Background: We have previously shown that human myeloid cell types can acquire large amounts of iron (Fe)3+ from low-molecular-weight chelates by a process that is independent of adenosine triphosphate and dramatically increased by gallium (Ga) and other multivalent cationic metals. Methods: To provide further insight into the mechanism responsible and its relevance to other cellular systems, we investigated Fe acquisition from nitrilotriacetic acid (NTA) by several myeloid and nonmyeloid cell lines in the presence and absence of Ga. Results: Most nonmyeloid cells examined exhibited similar ability to acquire Fe from NTA. Ga increased the apparent maximum velocity (Vmax), with minimal changes in apparent Michaelis constant (Km), of all cell lines. Both erythrocytes and erythrocyte ghosts acquired Fe from NTA, which increased with Ga exposure, analogous to nucleated cells. However, liposomes made from phospholipids did not exhibit Ga-inducible Fe association. Enzymes that modify surface proteins and carbohydrates did not alter HL-60 cell Fe acquisition. Modifying HL-60 membrane fatty acid content had only a minimal effect. Ga exposure did not change membrane potential or fluidity. However, electron microscopy suggested that Ga alters plasma membrane physical properties. Conclusion: Multivalent cations appear to induce changes in cell membranes that may alter their interaction with Fe3+ and probably other multivalent cations.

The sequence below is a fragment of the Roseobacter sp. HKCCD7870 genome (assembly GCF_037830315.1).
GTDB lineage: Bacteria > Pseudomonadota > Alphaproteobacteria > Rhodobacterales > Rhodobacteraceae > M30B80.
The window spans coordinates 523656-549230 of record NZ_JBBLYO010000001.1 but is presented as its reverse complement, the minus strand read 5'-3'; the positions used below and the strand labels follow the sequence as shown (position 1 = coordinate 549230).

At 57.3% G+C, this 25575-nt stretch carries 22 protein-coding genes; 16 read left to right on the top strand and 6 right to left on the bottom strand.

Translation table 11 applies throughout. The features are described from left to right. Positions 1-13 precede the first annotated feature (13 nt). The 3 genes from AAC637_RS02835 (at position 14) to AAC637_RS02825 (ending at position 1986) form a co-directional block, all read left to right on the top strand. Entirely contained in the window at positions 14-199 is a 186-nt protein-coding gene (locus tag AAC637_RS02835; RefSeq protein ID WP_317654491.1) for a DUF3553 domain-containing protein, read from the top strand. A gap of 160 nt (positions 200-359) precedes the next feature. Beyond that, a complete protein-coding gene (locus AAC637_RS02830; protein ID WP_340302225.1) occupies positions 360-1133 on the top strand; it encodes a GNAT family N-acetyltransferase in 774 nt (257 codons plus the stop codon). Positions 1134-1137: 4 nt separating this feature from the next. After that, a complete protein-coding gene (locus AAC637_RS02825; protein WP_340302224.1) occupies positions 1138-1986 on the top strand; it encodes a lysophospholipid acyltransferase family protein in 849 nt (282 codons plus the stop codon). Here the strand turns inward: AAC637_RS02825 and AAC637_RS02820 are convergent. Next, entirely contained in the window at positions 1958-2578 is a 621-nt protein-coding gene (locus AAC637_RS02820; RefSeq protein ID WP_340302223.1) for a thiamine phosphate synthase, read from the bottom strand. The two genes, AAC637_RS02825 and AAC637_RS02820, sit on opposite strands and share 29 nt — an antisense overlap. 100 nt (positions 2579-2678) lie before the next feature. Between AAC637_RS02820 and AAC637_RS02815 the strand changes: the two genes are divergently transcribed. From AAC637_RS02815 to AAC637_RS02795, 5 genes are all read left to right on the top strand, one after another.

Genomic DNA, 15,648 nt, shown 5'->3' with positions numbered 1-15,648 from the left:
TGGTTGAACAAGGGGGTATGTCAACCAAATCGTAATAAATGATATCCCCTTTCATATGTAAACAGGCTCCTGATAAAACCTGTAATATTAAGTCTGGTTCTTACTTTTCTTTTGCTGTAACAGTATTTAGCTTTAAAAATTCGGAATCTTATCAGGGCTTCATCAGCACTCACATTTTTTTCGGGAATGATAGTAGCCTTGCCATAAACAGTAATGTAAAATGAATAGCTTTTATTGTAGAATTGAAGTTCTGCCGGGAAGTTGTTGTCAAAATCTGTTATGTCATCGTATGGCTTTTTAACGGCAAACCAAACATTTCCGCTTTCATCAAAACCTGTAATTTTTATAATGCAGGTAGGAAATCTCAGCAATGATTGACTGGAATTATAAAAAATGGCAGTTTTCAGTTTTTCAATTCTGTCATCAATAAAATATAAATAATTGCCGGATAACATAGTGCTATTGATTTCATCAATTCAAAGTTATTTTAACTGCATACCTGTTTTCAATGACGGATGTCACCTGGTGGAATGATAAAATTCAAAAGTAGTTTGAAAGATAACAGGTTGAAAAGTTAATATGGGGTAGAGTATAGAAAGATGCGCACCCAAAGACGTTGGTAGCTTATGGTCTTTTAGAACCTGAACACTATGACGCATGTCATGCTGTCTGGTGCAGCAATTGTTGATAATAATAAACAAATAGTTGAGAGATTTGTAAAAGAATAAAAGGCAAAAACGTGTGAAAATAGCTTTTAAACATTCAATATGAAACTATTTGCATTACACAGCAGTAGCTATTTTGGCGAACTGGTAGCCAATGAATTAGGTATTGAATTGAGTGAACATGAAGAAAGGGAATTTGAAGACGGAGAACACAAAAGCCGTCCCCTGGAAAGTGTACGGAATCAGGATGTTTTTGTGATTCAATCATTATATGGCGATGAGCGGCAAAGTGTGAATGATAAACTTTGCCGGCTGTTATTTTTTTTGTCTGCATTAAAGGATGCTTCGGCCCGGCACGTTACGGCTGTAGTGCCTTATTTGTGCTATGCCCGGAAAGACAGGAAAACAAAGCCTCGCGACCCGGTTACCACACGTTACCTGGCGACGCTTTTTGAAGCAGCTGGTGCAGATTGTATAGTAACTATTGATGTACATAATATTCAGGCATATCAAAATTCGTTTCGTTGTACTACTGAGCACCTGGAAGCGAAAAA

ASJC Scopus subject areas
- Biochemistry, Genetics and Molecular Biology(all)